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FastNotes

  • Peter Grimes, Benjamin Britten’s first opera, is about a misanthropic loner who is hounded to self-destruction by his fellow townspeople after two mysterious, but accidental, deaths. The opera’s premiere was immediately recognized as a landmark for the composer.
  • The Passacaglia is a telescoped version of two sections from Act II. A stark seven-note figure in the bass is repeated 39 times under a series of variations on a haunting theme introduced by the viola.
  • In the opera, the Passacaglia propels the action into the scene of the second death. The concert version skips the scene and, in effect, jumps right to the end of Act II, where viola and celesta depict Grimes’ now empty hut.

Composed: 1945
Length: c. 16 minutes
Orchestration: 2 flutes (= piccolos), 2 oboes, 2 clarinets (2nd = E-flat), 2 bassoons, contrabassoon, 4 horns, 3 trumpets, 3 trombones, tuba, timpani, percussion (xylophone, bells, bass drum, cymbals, gong, snare drum, tam-tam, tambourine), harp, and strings
First LA Phil performance: November 24, 1949, Benjamin Britten conducting

Peter Grimes, Benjamin Britten’s first opera, is about a fisherman in Aldeburgh on England’s eastern coast, a misanthropic loner who is hounded to self-destruction by the townspeople after the mysterious, but accidental, deaths of two of his apprentices. The opera’s premiere as the first postwar production of the Sadler’s Wells Opera was immediately recognized as a landmark for both Britten and English opera.

In the opera, the Sea Interludes and Passacaglia are scene changes. Britten was extraordinarily adept at making a virtue of the necessity of getting smoothly from one set to another, and his interludes not only take the listener from one physical location to another (giving the impression at times of going out to sea and back), but also go inside the characters’ minds, which throughout the opera are full of turmoil and doubt. Britten, who had lived in Aldeburgh in his youth, was so successful in painting the sea and coast in music that he found himself having to emphasize that the opera was about the people, not the sea.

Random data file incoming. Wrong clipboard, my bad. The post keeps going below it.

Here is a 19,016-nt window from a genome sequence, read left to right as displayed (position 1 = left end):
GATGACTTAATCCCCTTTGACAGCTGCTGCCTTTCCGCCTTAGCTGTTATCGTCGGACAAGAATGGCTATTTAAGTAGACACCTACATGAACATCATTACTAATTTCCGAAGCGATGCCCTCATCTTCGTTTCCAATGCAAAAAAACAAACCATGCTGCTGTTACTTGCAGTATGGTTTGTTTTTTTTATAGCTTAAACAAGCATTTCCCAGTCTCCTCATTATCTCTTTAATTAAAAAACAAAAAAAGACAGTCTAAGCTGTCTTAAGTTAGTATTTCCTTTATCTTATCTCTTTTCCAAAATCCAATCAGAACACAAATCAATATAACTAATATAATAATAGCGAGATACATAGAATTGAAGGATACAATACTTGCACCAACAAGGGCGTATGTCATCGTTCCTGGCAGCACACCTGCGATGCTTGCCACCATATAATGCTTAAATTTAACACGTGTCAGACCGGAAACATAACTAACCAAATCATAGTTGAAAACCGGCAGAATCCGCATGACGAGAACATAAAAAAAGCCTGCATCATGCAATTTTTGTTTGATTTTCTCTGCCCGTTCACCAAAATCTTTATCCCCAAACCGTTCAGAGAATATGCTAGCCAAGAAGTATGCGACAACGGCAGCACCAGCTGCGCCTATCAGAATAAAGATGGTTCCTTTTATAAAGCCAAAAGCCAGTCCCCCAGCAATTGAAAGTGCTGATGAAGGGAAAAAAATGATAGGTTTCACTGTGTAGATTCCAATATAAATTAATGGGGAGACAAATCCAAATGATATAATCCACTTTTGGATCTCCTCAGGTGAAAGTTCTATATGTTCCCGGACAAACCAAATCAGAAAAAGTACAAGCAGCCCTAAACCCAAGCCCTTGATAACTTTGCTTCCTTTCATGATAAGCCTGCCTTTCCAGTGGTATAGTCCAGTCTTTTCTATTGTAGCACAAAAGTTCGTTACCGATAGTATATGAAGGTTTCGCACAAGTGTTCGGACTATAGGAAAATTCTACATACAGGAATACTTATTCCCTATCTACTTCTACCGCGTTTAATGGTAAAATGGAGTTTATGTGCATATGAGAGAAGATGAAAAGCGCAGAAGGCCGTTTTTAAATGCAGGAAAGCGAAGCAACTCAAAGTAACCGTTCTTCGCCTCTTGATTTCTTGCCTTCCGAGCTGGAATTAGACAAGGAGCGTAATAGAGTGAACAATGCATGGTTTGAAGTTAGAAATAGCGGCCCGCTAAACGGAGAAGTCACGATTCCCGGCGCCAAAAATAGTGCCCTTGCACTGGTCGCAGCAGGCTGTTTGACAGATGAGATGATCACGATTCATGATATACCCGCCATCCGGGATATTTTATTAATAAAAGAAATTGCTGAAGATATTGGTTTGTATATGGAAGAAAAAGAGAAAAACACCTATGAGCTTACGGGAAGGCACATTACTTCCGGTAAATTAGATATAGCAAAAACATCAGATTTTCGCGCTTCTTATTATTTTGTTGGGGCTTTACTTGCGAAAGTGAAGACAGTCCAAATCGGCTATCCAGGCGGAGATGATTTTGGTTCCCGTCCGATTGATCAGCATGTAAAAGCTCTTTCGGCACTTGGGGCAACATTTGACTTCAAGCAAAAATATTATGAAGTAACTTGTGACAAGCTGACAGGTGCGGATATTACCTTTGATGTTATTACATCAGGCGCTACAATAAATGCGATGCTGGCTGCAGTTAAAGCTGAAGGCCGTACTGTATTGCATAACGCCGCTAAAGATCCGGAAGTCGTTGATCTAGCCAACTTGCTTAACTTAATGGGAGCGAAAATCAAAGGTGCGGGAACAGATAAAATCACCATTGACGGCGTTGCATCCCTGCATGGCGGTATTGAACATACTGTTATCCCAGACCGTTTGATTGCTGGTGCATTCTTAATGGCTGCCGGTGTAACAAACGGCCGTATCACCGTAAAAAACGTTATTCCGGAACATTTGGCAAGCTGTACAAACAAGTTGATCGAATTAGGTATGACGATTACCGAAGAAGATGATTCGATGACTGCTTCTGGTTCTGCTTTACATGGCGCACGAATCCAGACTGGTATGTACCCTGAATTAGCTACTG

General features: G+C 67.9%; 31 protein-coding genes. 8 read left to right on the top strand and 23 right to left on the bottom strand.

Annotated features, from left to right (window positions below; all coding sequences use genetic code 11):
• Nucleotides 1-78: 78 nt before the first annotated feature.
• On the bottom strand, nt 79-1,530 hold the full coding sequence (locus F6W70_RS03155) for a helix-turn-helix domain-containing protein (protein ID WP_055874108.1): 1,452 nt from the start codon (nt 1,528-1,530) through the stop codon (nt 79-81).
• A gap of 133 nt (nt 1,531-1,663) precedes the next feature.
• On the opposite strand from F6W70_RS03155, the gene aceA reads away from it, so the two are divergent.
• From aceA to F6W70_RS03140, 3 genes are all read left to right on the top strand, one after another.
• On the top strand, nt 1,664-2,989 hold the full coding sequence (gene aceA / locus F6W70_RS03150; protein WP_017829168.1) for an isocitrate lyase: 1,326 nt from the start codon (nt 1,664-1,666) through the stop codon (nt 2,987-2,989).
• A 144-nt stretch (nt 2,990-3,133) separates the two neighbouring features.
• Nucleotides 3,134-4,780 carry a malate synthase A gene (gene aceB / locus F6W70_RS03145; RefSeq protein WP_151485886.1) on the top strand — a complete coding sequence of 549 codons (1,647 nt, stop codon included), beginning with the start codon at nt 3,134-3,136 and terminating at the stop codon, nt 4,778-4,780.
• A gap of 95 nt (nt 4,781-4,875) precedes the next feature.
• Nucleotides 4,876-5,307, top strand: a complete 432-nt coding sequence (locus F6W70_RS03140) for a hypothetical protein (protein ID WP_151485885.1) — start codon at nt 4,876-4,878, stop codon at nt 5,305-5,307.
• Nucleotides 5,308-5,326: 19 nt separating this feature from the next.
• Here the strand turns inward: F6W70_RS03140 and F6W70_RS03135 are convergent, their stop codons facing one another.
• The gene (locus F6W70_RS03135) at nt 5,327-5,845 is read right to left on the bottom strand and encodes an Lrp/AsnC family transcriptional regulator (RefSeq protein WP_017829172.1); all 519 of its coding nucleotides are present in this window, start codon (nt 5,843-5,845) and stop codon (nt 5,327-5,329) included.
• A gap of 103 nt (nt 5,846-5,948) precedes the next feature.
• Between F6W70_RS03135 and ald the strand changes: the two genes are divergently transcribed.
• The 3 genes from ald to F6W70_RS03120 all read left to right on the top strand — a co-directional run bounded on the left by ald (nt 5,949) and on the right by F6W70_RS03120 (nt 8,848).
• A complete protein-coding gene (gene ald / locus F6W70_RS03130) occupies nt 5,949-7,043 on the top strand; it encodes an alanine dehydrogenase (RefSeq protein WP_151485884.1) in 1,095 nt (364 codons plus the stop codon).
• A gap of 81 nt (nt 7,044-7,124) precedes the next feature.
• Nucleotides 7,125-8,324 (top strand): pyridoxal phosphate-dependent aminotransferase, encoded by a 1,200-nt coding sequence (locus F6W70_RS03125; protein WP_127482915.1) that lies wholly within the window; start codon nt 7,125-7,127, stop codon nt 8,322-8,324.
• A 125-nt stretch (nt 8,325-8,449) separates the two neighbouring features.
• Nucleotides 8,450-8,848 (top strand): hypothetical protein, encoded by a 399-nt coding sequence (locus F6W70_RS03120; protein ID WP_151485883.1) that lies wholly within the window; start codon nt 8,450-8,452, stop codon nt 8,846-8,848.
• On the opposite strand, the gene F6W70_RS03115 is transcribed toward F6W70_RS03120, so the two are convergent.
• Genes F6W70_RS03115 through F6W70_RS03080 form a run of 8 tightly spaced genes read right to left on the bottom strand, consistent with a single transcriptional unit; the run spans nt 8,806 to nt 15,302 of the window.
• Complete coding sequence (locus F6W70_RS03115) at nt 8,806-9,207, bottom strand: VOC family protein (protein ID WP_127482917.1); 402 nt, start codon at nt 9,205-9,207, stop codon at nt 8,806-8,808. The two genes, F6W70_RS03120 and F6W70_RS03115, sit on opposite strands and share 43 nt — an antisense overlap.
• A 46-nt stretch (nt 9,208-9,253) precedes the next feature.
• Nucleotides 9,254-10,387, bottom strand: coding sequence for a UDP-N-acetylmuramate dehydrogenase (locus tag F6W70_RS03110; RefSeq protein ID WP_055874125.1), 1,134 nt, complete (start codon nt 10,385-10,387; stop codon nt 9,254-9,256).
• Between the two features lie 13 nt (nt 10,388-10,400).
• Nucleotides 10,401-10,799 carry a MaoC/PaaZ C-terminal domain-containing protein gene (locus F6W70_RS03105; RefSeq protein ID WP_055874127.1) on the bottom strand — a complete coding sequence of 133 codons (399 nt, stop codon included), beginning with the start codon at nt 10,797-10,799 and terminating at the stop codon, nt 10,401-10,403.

There is not a bar in the interludes, no matter how beautiful, that is free of foreboding. The five orchestral pieces are integrated into the opera’s action, leading into the next scene without pause. In making concert pieces out of them, Britten put them in a different sequence and changed some endings to make them self-contained.

The Passacaglia is a telescoped version of two sections from Act II. A stark seven-note figure in the bass is repeated 39 times under a series of variations on a haunting theme introduced by the viola. The beginnings and ends of the variations don’t synchronize with the repetitions of the ground bass; indeed, they go their tumultuous way almost in competition with it. In the opera, the Passacaglia propels the action into the scene in which the second apprentice falls to his death. The concert version skips the scene and, in effect, jumps right to the end of Act II, where viola and celesta depict Grimes’ now empty hut.  — Howard Posner